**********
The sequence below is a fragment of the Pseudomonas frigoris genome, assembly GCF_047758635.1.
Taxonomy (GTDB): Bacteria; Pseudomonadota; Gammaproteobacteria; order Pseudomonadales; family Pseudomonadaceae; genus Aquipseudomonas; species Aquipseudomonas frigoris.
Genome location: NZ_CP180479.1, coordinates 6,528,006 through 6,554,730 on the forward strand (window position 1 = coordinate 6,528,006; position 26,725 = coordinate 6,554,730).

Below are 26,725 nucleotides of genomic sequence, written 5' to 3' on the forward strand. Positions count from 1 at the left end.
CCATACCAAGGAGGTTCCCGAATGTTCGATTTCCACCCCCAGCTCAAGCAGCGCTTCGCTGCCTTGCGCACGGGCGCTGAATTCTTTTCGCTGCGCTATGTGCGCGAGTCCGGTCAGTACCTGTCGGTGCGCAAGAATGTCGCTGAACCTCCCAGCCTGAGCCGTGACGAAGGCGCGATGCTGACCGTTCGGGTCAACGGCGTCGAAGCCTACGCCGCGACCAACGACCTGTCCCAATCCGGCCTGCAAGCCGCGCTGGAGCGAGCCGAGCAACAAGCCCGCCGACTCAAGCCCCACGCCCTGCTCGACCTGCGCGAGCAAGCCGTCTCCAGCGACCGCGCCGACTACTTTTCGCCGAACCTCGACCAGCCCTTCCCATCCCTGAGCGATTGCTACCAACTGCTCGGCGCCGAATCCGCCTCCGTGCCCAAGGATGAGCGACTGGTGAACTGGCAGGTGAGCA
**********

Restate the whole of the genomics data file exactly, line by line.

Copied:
The sequence below is a fragment of the Pseudomonas frigoris genome, assembly GCF_047758635.1.
Taxonomy (GTDB): Bacteria; Pseudomonadota; Gammaproteobacteria; order Pseudomonadales; family Pseudomonadaceae; genus Aquipseudomonas; species Aquipseudomonas frigoris.
Genome location: NZ_CP180479.1, coordinates 6,528,006 through 6,554,730 on the forward strand (window position 1 = coordinate 6,528,006; position 26,725 = coordinate 6,554,730).

Below are 26,725 nucleotides of genomic sequence, written 5' to 3' on the forward strand. Positions count from 1 at the left end.
CCATACCAAGGAGGTTCCCGAATGTTCGATTTCCACCCCCAGCTCAAGCAGCGCTTCGCTGCCTTGCGCACGGGCGCTGAATTCTTTTCGCTGCGCTATGTGCGCGAGTCCGGTCAGTACCTGTCGGTGCGCAAGAATGTCGCTGAACCTCCCAGCCTGAGCCGTGACGAAGGCGCGATGCTGACCGTTCGGGTCAACGGCGTCGAAGCCTACGCCGCGACCAACGACCTGTCCCAATCCGGCCTGCAAGCCGCGCTGGAGCGAGCCGAGCAACAAGCCCGCCGACTCAAGCCCCACGCCCTGCTCGACCTGCGCGAGCAAGCCGTCTCCAGCGACCGCGCCGACTACTTTTCGCCGAACCTCGACCAGCCCTTCCCATCCCTGAGCGATTGCTACCAACTGCTCGGCGCCGAATCCGCCTCCGTGCCCAAGGATGAGCGACTGGTGAACTGGCAGGTGAGCA